Berkeley 94 and Berkeley 96: two young clusters with different dynamical evolution

Delgado, A. J.; Djupvik, A. A.; Costado, M. T.; Alfaro, E. J.
Monthly Notices of the Royal Astronomical Society, Volume 435, Issue 1, p.429-439 (2013).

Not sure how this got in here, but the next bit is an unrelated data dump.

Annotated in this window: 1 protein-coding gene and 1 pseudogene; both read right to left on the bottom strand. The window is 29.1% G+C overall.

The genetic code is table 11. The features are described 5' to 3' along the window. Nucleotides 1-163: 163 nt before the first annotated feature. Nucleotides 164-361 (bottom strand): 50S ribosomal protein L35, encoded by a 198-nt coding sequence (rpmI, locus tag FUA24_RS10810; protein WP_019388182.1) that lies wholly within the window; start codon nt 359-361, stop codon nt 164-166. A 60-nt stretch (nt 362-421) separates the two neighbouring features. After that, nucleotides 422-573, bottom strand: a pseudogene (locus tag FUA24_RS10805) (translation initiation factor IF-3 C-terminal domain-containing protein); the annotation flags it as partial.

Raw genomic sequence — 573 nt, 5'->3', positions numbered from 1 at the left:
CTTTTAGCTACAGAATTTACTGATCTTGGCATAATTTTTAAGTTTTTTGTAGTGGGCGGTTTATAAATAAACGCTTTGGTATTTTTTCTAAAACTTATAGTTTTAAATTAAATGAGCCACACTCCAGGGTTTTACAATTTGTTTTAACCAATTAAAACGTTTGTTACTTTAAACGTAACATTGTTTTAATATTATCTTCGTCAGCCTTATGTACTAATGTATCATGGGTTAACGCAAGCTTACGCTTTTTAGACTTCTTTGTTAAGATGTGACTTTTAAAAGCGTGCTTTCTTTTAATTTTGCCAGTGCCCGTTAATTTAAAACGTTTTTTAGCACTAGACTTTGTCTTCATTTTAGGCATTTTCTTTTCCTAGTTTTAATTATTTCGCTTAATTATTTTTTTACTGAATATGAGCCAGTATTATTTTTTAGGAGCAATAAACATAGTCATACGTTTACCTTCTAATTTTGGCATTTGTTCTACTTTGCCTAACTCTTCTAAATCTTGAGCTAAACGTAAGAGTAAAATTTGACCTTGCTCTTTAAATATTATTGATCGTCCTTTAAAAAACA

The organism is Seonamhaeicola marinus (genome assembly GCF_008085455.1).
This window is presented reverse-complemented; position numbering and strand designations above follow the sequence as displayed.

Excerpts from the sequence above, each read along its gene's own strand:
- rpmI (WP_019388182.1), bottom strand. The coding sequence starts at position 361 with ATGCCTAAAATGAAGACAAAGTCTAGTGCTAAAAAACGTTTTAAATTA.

We have performed multiband UBVRCICJHKS photometry of two young clusters located at large Galactocentric distances in the direction of the Perseus spiral arm. The obtained distances and colour excesses amount to 3.9 ± 0.11 kpc, E(B - V) = 0.62 ± 0.05 for Berkeley 94, and 4.3 ± 0.15 kpc, E(B - V) = 0.58 ± 0.06 for Berkeley 96. The respective ages, as measured from the comparison of the upper colour-magnitude diagrams to model isochrones, amount to log10Age(yr) = 7.5 ± 0.07 and 7.0 ± 0.07, respectively. A sequence of optical pre-main-sequence (PMS) members is proposed in both clusters. In addition, samples of objects showing (H - KS) excess are found. Part of these are suggested to be PMS cluster members of lower mass than the optical candidates. The spatial distribution of these sources, the comparison to Galactic models and to the expected number of contaminating distant red galaxies, and the spectral energy distribution in particular cases support this suggestion. The spatial distributions shown by members in different mass ranges can be interpreted in terms of the results from numerical simulations. According to these, different initial conditions and evolutionary dynamical paths are suggested for the clusters. Berkeley 94 would have formed under supervirial conditions, and followed the so-called warm collapse model in its evolution, whereas Berkeley 96 would have formed with a subvirial structure, and would have evolved following a cold collapse path. Both processes would be able to reproduce the suggested degree of mass segregation and their spatial distribution by mass range. Finally, the mass distributions of the clusters, from the most massive stars down to PMS stars around 1.3 M, are calculated. An acceptable general agreement with the Salpeter initial mass function slope is found.